Larry Lee, blogger and education activist in Alabama, posted this moving account by a teacher of the difference that art makes in the life of a child.

This is a story told by veteran elementary educator Wendy Lang about one of her students.

It begins like this:

He was small for his age. He was immature and yet showed signs of struggles of which only adults are aware. Skinny with two constantly skinned knees, academics didn’t come easy to him; neither did the ability to sit still. His pale complexion only accented the dirt crusted on his face and hands each day. He often wore shorts in the dead of winter and his shirts were always torn and tattered. He was in desperate need of a ‘touch,’ yet I was unaware of just what I could do to give him the encouragement that he needed to establish the self-confidence necessary to find one brief, rare ray of light in the darkened tunnel of his life.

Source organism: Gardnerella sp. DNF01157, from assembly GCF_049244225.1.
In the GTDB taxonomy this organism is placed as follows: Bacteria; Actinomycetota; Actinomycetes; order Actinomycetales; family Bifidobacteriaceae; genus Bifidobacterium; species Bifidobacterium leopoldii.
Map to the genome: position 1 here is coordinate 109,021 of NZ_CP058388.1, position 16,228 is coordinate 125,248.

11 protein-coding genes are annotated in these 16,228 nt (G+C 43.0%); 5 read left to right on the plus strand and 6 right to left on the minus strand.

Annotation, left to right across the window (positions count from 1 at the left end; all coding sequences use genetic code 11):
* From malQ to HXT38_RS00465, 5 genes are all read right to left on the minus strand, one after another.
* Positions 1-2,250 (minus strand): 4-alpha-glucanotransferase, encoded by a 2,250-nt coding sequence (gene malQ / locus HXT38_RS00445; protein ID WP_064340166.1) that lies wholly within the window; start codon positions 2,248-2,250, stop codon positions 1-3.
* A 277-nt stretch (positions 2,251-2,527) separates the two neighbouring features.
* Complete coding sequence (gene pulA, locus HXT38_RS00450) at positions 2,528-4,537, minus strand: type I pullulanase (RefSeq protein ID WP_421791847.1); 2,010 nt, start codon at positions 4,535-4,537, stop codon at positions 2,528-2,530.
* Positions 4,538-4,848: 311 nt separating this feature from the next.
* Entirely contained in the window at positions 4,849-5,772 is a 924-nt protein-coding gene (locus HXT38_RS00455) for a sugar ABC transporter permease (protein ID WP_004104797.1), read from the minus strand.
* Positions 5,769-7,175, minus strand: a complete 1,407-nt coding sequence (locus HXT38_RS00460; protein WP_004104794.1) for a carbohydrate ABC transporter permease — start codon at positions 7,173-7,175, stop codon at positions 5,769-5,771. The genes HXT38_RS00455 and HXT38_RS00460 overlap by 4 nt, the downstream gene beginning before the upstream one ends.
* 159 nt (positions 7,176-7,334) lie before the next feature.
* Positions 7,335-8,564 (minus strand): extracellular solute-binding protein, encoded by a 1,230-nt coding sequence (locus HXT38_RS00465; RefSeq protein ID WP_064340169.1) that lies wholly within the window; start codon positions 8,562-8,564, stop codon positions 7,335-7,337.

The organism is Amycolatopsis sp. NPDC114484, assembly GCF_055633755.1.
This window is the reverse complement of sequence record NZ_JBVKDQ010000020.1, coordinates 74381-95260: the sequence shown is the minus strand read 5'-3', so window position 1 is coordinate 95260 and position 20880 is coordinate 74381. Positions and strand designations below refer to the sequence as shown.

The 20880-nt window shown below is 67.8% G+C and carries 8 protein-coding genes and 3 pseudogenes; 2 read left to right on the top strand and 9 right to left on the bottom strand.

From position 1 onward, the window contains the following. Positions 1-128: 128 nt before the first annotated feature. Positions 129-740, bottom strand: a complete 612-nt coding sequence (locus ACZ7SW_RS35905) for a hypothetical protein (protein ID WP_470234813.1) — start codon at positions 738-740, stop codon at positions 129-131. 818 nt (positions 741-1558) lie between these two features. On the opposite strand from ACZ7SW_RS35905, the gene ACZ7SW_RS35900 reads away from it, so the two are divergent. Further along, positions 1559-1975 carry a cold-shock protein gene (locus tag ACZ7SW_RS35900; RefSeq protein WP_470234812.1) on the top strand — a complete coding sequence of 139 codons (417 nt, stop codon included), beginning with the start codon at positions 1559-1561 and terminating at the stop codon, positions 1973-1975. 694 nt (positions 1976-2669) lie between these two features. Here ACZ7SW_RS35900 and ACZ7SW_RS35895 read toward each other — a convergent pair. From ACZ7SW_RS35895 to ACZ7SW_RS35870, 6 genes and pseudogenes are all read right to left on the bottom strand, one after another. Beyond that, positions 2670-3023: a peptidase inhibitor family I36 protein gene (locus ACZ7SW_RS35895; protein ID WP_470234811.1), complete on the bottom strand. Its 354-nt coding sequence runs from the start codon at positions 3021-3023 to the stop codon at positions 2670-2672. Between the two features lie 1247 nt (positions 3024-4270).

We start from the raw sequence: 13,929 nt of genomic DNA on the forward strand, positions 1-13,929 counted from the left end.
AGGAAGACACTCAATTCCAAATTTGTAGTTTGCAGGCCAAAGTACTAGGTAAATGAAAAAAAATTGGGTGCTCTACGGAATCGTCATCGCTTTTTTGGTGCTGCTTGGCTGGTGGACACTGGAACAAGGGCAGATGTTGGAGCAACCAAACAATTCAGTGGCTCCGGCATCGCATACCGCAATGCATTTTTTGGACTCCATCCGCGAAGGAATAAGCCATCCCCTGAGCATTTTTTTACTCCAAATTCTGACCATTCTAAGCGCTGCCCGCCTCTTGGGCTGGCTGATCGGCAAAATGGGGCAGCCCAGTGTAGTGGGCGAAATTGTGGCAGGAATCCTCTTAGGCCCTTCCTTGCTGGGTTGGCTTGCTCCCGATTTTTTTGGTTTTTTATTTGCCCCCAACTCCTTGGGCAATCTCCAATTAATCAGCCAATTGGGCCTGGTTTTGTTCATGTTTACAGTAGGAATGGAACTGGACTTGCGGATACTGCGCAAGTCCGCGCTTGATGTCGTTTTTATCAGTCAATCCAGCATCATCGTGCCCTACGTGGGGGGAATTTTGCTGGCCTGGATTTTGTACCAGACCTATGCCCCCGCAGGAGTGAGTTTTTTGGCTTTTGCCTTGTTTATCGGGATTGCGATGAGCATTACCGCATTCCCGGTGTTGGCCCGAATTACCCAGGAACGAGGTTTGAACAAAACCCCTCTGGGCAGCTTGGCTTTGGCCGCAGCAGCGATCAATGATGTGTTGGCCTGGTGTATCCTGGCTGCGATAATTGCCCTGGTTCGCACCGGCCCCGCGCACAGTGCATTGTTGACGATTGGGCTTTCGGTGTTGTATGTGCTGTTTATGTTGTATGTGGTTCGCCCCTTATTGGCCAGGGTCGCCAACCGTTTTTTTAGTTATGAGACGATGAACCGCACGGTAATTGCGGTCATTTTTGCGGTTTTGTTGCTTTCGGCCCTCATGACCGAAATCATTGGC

At five, he appeared to have already given up. There were times when I felt the same.

He couldn’t write his first name, couldn’t count to ten or recognize the letters of the alphabet. A severe speech impediment kept him from being easily understood. Lunch was the only subject where he seemed to excel but that was because he appeared hungry and I wonder if it ever crossed his mind just where his next meal might come from.
He did enjoy his art class when it was available. Our school shared an art teacher with two other schools and he looked forward to his time with Mrs. Young. During the spring, students were chosen to participate in an art contest at the Carnegie Visual Art Center. Every school in Decatur and Morgan County was represented by their stellar art students.

It was quite the honor.

But his mother didn’t want to go to the art show where the child’s work would be featured. She didn’t think it was all that important.

Read on to see what happened next.